Enid Blyton

Ingmar Greil links a Welt article about the bowdlerization of Enid Blyton books, which at least in the German-speaking world is not commonly known of (I think I must have missed the news myself too). The occasion for the new reports is a biography of Blyton that has just been published.

bq. In England ist soeben ein Fall von Political Correctness im literarischen Bereich ruchbar geworden, der sich eigentlich schon vor wenigen Jahren zugetragen hat, aber erst jetzt an die breite Öffentlichkeit geraten ist. Es geht um einen Klassiker der Jugendbuchliteratur, Enid Blyton, deren Texte zum Opfer der Sanierfreudigkeit der Nachbesserer geworden sind.

Ingmar enquires whether copyright law cannot protect against this. It seems the copyright holders, Blyton’s heirs, sold the copyright (you can do that under English law but not German).

There’s a discussion in the Guardian Culture Vulture blog, which says that after all there is nothing to prevent someone publishing the originals too – but would the copyright holders not object?

I always disliked Blyton, but not on account of the racism. Something about the tone and the presumption that one would be interested in these boring characters, as far as I remember. The renaming of Dick and Fanny I suspect is for American sensibilities. The Guardian blog:

bq. Inhabited by anarchic golliwogs, thieving gypsies and slaphappy schoolmistresses, it’s hardly surprising that the desire to keep her stories in circulation has been tempered by an effort to adjust them for modern sensibilities. Even Blyton’s contemporaries thought the same (the publisher Macmillan once rejected a manuscript for its “unattractive … old-fashioned xenophobia”).

A golliwog:


10 thoughts on “Enid Blyton

  1. I have a friend who has such fingernails like this lady on the picture, and she says that it takes a bit of practising, but it does work once you’ve figured out how to tap the keys with your fingers… and she does type fast, so it does not seem to be limiting in any way.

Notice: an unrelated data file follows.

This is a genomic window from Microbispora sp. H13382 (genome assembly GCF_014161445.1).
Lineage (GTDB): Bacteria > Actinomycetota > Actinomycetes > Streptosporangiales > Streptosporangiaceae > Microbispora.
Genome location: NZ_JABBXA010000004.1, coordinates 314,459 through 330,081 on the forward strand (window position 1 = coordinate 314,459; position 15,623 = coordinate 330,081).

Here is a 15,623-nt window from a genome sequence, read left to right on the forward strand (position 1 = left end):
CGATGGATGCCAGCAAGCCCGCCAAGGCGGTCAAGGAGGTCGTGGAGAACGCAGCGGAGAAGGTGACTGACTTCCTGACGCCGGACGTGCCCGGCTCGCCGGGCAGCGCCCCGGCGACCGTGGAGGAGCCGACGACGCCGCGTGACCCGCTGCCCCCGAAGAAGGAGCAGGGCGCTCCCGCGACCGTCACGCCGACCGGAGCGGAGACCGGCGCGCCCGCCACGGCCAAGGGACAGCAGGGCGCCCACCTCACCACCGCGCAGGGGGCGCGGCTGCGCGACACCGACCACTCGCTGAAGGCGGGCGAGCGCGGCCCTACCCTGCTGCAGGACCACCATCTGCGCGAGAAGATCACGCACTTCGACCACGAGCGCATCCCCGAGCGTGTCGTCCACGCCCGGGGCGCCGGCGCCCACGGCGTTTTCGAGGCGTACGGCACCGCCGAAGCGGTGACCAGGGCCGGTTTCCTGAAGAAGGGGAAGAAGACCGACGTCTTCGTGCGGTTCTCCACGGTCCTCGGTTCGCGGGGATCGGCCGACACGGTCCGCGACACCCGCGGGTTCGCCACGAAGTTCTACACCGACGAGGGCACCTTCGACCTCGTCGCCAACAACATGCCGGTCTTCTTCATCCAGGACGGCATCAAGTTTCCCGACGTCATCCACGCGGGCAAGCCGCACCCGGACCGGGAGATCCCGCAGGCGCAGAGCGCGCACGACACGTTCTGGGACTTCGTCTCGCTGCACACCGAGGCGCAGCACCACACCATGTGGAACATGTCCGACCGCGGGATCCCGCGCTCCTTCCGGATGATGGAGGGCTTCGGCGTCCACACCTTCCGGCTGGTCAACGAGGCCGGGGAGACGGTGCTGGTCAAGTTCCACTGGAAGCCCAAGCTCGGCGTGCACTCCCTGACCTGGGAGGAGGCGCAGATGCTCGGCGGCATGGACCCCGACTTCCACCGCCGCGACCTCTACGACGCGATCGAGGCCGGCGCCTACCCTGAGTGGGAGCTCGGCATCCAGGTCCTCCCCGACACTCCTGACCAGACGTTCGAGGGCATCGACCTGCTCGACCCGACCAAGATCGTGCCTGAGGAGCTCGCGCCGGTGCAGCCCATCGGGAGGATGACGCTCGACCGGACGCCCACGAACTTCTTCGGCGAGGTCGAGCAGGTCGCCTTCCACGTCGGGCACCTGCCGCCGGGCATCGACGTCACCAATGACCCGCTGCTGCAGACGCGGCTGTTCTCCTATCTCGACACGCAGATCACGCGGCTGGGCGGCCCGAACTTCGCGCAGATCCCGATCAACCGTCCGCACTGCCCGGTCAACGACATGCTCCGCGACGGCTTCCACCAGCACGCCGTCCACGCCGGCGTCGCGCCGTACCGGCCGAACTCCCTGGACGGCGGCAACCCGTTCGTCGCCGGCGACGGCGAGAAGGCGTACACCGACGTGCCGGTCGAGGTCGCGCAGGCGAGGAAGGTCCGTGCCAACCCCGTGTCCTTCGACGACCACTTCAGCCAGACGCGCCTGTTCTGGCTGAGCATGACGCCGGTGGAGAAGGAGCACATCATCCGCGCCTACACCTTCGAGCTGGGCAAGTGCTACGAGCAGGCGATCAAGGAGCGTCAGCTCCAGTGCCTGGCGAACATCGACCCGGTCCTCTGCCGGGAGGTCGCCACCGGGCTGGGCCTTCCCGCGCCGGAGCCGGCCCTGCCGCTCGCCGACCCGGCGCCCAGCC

As for the rest, I am quite amazed that clients should actually care about that certification. To be honest, I get a lot of enquiries to use Trados, and most of the PMs or agency owners don’t have an idea of the software itself. When I tell them that I can produce the same thing with another tool, they usually tell me this cannot be possible; they have never heard such a thing. Well….

  2. I always remember my typist beng a bit gruff with me when I sent her a job after having said that there probably wouldn’t be much for her to do for a few days – she had just taken this opportunity to have a “nail job” …
    I don’t think my clients would care one iota about certification … most of my clients, and quite rightly so, don’t think much of Trados either. A couple of them have even stopped using it after getting a “real human translation from a real human” and being praised by their clients for something that actually reads not like a translation


  3. Sonja: thanks for the information. Of course, we only have SDL/Trados’ word for it that clients are thrilled.
    Paul: I use Transit, and I like to think of myself as a real human, but perhaps I have been mistaken all these years.

    It looks as if you put that gold sticker on your business card. Then it looks like a money card, doesn’t it? I wouldn’t have room on my home-made business card anyway.

  4. I note that at the “TranslationZone” site you quote, the model is seen as a mirror image and the text on the card is back to front. Does this say something about the SDLTrados translation and certification procedures?
    (Propaganda warning: I use DVX instead.)

  5. Victor: Ha ha. – If you see my next entry, it probably also changes the output in international semaphore terms. I won’t investigate it now as I have to get on with my work and see if I can finish in time to go swimming.

  6. That is a wonderful mirror image, isn’t it? It’s too small to see much, but you can certainly see that the fictitious firm name wordmasters (why not wordmistresses?) is back to front.

  7. >>For each training level, Courseware and sample files can be downloaded from our website. Candidates will then be invited to study the material to learn about and how to use the key features and functionality offered at each level, or can choose to expedite their learning process by taking an online training course based on the exam level they currently require. Once they feel comfortable with the current level, the translator will be directed to take an online exam and test their knowledge of the relevant modules of the application.

  8. That really doesn’t read at all well. And as you say, why start off in the plural and then change to the singular? I think I would have gone for ‘you can download the files’.

  9. SDL/Trados, adapted accordingly, doesn’t seem to have caught on with the legal profession.

    Maybe practising lawyers throughout the world who insist on translated word-discounts for repetition, but regurgitate piles of similarly worded legal docs. at no discount to different clients, can have themselves certificated as replication-conscious experts.

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